Gov. Schwarzenegger vetoed the California Development, Relief and Education for Alien Minors Act for the third time in three years last week, once again blocking undocumented students from obtaining campus grants and scholarships.

The D.R.E.A.M. Act, written by democratic State Senator Gilbert Cedillo of Los Angeles, would have allowed undocumented students to seek financial aid dispensed by the UCs, CSUs and community colleges. Under this year’s version of the bill, undocumented students would have been unable to use any state financial aid, including the Cal Grant program.

With the governor’s veto, undocumented students will remain ineligible for need-based financial aid.

This is the third time Senator Cedillo has attempted to secure financial aid for undocumented students. An original bill was first introduced in 2005, and Schwarzenegger refused to sign it in both 2006 and 2007. With this new veto, the bill cannot appear again on the legislature’s agenda until next year.

In a statement, Gov. Schwarzenegger said he rejected the bill due to economic concerns.

“I share the author’s goal of making affordable education available to all California students, but given the precarious fiscal condition the state faces at this time, it would not be prudent to place additional demands on our limited financial aid resources as specified in this bill,” Schwarzenegger said.

However, Christy Wolfe, spokeswoman for Senator Cedillo, said the governor’s veto serves only to evade solving the problem of access to higher education for undocumented students.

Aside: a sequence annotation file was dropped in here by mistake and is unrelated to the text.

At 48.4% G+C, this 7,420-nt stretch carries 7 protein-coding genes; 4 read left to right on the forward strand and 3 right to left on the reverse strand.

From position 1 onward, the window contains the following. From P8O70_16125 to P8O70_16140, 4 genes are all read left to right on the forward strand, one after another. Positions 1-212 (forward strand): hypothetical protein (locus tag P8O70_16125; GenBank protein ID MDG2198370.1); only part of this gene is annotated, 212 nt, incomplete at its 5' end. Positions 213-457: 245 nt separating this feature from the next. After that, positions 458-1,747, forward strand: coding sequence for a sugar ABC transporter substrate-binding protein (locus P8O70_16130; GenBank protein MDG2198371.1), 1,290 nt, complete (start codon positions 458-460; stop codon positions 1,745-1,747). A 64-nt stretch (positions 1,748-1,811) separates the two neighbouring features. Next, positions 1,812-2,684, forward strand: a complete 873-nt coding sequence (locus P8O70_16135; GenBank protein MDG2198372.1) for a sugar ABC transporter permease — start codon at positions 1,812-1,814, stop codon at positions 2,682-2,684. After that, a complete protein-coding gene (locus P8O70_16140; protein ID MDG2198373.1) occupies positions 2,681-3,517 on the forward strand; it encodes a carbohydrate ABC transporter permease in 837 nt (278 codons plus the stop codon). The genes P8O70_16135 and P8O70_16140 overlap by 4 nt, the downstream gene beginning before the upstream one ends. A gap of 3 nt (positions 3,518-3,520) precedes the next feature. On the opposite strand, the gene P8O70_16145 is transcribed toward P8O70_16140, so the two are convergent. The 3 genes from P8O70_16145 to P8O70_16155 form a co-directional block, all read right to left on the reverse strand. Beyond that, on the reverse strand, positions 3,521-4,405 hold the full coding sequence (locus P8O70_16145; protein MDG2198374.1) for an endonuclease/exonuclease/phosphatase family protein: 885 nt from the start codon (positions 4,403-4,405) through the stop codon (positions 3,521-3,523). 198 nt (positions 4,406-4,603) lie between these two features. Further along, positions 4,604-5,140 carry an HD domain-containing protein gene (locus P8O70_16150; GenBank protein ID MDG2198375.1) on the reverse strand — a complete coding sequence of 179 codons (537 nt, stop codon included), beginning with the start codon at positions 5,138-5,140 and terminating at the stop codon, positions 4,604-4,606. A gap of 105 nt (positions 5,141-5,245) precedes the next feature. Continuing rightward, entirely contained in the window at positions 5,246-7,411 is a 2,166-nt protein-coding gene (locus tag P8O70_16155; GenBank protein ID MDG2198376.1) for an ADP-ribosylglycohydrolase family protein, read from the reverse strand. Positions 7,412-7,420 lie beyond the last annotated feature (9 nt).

“I think it’s a disservice by the governor to use non-related issues,” Wolfe said. “Either he supports the expansion of higher education or he doesn’t.”

Wolfe added that, while saddened by the governor’s decision, Cedillo will continue to promote the bill in the future.

“Every year we remain hopeful,” Wolfe said. “We have a broad coalition supporting this bill, from the business community to the higher education community… [The bill] is a critical issue and remains a critical issue. We are not producing enough college grads to reach market demand. We’re going to want to keep and create jobs here. Who’s going to fill those jobs?”

Paulina Abustan, a third-year political science major and University of California Associated Students member, said she found the governor’s decision unsurprising since he had rejected it twice before.

“I was sort of expecting him to turn it down,” Abustan said. “But the support is growing. More people are aware of the D.R.E.A.M. Act. It’s sad because everyone supports it but the governor, and he keeps making excuses… But support is growing, and I think it’s building momentum.”

Currently, under another bill passed in 2002 – Assembly Bill 540 – undocumented students who attended a California high school for three or more years, graduated from a California high school and agreed to apply for lawful immigration status are allowed to pay in-state tuition rates at California colleges and universities.

However, a state appellate court recently ruled that AB 540 is in violation of federal law. The case will return to court for further proceedings.